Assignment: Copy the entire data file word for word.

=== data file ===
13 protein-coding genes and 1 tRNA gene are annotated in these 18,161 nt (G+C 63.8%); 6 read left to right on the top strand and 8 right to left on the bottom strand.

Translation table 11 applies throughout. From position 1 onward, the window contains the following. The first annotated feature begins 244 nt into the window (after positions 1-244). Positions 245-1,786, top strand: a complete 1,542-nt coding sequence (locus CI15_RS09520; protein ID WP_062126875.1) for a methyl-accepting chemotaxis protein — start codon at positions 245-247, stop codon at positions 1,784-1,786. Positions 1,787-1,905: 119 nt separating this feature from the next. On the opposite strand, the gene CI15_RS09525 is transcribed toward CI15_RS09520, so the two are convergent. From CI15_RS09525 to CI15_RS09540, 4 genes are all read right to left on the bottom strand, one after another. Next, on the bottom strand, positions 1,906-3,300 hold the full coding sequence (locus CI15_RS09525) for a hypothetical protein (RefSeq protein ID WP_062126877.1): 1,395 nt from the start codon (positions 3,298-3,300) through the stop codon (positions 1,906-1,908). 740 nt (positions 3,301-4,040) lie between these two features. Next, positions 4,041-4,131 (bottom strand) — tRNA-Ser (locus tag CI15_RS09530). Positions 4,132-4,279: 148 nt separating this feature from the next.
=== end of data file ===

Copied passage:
13 protein-coding genes and 1 tRNA gene are annotated in these 18,161 nt (G+C 63.8%); 6 read left to right on the top strand and 8 right to left on the bottom strand.

Translation table 11 applies throughout. From position 1 onward, the window contains the following. The first annotated feature begins 244 nt into the window (after positions 1-244). Positions 245-1,786, top strand: a complete 1,542-nt coding sequence (locus CI15_RS09520; protein ID WP_062126875.1) for a methyl-accepting chemotaxis protein — start codon at positions 245-247, stop codon at positions 1,784-1,786. Positions 1,787-1,905: 119 nt separating this feature from the next. On the opposite strand, the gene CI15_RS09525 is transcribed toward CI15_RS09520, so the two are convergent. From CI15_RS09525 to CI15_RS09540, 4 genes are all read right to left on the bottom strand, one after another. Next, on the bottom strand, positions 1,906-3,300 hold the full coding sequence (locus CI15_RS09525) for a hypothetical protein (RefSeq protein ID WP_062126877.1): 1,395 nt from the start codon (positions 3,298-3,300) through the stop codon (positions 1,906-1,908). 740 nt (positions 3,301-4,040) lie between these two features. Next, positions 4,041-4,131 (bottom strand) — tRNA-Ser (locus tag CI15_RS09530). Positions 4,132-4,279: 148 nt separating this feature from the next.